I disagreed strongly with Dr. Pescatore’s big government solution to everything. Instead of switching our agricultural subsidies to different recipients, as he wanted, why not just end all subsidies? The problem with the government regulating how we eat is that the policies become entrenched in the government’s bureaucracy and thus are never subject to correction. That’s beyond the government’s proper role.

  4. Greg
    June 29, 2011 | 6:30 am

    Do you know if it was animal fat or vegetable oils that the mice were eating?

    • Jimmy Moore
      June 29, 2011 | 12:24 pm

      Don’t know for sure, Greg, but I’d highly doubt it was all vegetable oil. I can ask Detlev to respond. :)

      • Jimmy Moore
        June 30, 2011 | 7:27 pm

        Here’s his response:

        Regarding your question, here are the ingredients of the diet we used:

        Lard, Butter, Corn Oil, Casein, Cellulose, Mineral Mix, Vitamin Mix, Dextrose

        Thus, a mix of corn oil and animal-based fats.

        • Greg
          July 1, 2011 | 7:55 am

          Thank you for following up. I know that in a lot of animal studies the ‘low-carb’ diet is actually high in carbs and the fat consists of vegetable oils and hydrogenated oils, so it usually gets very poor results. This study actually worked so I was certain that animal fat would be in there. I’m sure that without the corn oil the results would be even more amazing.

  5. Vicky
    June 30, 2011 | 10:52 am

    I enjoyed the show especially the interview with Dr Pescatore. However He came off as little bit too judgmental in my opinion. I think will power is important in weight loss goals but clearly he has never been a fat person so he doesn’t understand the struggle. It irritates me when people turn this into a moral issue when it is mostly an educational one.

    Before will power plays ANY role in weight loss, people have to be given the correct information about diet and health. We as a nation have been lied to for decades by every known expert source out there about these issues so what does he expect? Those of us who are finally in the know are here because after years of struggling we had to seek this information out for ourselves. Millions of others are still ignorant and struggling out there and its up to us to help educate them, one family and member/friend at a time.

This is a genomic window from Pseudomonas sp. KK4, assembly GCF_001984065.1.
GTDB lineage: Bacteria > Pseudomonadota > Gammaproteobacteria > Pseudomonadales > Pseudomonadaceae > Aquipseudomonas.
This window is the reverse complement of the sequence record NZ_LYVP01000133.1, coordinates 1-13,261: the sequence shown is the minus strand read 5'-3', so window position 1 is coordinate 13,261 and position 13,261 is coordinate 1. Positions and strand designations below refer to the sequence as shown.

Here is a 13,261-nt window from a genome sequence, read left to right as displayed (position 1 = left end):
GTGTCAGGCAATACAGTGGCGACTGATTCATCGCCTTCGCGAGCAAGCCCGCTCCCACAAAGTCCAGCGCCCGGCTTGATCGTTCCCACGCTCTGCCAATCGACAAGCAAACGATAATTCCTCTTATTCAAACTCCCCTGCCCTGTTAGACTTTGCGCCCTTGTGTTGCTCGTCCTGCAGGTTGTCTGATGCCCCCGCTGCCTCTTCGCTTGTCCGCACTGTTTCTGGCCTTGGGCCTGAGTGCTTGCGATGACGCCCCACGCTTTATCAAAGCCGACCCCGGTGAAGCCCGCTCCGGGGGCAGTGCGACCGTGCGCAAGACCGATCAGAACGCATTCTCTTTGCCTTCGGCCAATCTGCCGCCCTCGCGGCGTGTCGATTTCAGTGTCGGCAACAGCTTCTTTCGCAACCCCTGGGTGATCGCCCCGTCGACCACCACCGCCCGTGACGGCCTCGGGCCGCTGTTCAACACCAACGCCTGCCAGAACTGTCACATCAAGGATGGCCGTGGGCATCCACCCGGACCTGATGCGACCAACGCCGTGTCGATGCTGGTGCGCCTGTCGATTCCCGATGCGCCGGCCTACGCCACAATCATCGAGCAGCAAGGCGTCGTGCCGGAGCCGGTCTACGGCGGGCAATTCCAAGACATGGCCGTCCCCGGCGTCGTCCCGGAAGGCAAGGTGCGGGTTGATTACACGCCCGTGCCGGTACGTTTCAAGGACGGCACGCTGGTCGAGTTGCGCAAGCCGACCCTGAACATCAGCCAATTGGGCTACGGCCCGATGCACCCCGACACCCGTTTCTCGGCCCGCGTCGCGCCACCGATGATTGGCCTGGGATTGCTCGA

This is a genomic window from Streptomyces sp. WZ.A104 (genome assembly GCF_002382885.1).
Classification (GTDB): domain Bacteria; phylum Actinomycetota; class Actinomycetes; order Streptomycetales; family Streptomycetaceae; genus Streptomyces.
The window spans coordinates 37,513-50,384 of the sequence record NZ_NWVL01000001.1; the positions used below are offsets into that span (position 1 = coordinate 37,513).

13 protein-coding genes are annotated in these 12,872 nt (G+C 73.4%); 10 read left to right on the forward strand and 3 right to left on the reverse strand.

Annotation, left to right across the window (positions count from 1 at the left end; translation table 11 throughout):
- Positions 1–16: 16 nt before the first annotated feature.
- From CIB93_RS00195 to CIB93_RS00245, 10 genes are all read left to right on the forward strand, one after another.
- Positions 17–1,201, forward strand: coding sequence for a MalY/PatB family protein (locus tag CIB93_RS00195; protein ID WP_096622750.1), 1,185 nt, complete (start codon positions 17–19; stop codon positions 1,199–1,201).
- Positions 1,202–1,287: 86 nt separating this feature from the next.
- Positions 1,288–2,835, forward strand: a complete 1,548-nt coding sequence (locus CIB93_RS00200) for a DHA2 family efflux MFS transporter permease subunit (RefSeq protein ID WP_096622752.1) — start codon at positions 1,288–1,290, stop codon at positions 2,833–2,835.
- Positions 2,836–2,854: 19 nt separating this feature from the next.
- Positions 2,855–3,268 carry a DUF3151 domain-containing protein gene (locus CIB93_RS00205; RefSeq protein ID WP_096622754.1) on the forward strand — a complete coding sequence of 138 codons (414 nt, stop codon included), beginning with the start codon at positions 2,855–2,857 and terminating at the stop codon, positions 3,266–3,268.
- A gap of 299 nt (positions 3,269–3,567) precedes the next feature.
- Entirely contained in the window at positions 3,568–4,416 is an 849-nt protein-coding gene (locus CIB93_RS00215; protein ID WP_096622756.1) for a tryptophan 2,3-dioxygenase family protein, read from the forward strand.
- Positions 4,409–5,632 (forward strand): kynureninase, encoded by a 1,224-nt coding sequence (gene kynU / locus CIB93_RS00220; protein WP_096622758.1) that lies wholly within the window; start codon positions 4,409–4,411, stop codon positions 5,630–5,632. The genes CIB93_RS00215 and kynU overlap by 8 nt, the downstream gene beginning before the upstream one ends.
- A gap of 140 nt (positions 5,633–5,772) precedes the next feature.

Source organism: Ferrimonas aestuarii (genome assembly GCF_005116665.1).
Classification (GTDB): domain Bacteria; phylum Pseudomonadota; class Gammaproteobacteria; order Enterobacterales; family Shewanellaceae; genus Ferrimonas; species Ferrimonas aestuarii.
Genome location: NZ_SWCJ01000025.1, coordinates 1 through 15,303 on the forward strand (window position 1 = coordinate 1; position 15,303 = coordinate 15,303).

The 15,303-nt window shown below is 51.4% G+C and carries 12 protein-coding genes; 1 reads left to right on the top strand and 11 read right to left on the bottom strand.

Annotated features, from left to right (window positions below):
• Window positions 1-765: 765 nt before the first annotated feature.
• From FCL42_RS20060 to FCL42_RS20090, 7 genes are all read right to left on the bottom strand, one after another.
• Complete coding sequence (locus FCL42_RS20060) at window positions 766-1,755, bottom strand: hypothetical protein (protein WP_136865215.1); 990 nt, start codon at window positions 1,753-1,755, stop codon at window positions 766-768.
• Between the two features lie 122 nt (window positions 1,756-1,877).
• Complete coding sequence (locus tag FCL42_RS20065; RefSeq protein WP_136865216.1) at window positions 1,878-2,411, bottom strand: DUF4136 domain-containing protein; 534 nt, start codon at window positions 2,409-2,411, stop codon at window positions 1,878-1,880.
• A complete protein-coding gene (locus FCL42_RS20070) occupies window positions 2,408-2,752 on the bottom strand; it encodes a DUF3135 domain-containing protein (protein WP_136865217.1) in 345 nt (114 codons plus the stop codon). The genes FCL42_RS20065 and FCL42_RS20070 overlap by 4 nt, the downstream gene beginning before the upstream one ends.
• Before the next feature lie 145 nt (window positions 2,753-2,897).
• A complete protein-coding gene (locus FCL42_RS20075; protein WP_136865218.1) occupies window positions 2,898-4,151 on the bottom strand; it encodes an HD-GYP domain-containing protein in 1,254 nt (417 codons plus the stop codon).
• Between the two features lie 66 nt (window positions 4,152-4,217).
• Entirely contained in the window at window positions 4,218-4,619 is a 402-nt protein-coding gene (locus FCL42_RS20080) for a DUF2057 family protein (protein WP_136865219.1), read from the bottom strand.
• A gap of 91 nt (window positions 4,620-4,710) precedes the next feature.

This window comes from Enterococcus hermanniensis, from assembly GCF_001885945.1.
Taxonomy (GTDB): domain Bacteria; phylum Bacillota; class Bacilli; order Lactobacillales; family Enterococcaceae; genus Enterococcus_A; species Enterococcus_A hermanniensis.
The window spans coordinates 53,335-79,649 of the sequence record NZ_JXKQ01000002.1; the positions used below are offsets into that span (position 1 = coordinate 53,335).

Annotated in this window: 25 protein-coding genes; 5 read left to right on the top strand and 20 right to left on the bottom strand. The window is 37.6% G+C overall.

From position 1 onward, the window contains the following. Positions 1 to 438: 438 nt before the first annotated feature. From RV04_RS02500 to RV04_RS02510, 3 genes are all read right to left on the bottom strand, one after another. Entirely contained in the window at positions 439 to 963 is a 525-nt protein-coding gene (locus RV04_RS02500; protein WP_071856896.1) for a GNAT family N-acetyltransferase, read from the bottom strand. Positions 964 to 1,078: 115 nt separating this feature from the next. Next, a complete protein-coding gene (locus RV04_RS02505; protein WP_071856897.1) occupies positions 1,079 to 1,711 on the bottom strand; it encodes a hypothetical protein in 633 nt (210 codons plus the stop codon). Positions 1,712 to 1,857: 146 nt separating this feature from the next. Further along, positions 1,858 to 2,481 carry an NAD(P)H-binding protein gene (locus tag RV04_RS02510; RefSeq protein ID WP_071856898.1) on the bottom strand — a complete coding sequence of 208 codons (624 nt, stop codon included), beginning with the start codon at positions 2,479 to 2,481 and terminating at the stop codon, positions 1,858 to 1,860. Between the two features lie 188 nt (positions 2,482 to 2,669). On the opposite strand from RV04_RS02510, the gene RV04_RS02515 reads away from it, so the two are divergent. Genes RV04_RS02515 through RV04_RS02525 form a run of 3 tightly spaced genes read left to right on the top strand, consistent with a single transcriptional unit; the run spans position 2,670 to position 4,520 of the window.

• Vicky
      June 30, 2011 | 11:10 am

      Ok I’ll have to take some of that back. After listening all the way through he did say that he had to lose 80 pounds at one time (about what I have to lose). It’s just that the word “willpower” touches a nerve with me when the wrong information is being given at almost every turn.

      • Shannon
        July 3, 2011 | 10:39 am


        I was a bit offended as well. But then I realized that he is totally right. I had to sort of work through my feelings about why I was offended by what he said. Especially when he said that he is offended when he sees an overweight person eating ice cream. It sort of really hit a nerve with me. Then I realized that it is because I have self-doubt, wondering if I will ever be able to get to a healthy weight and avoid junk food. He is straight to the point. And, in retrospect, I do appreciate it. He is right, although the truth still stings a bit.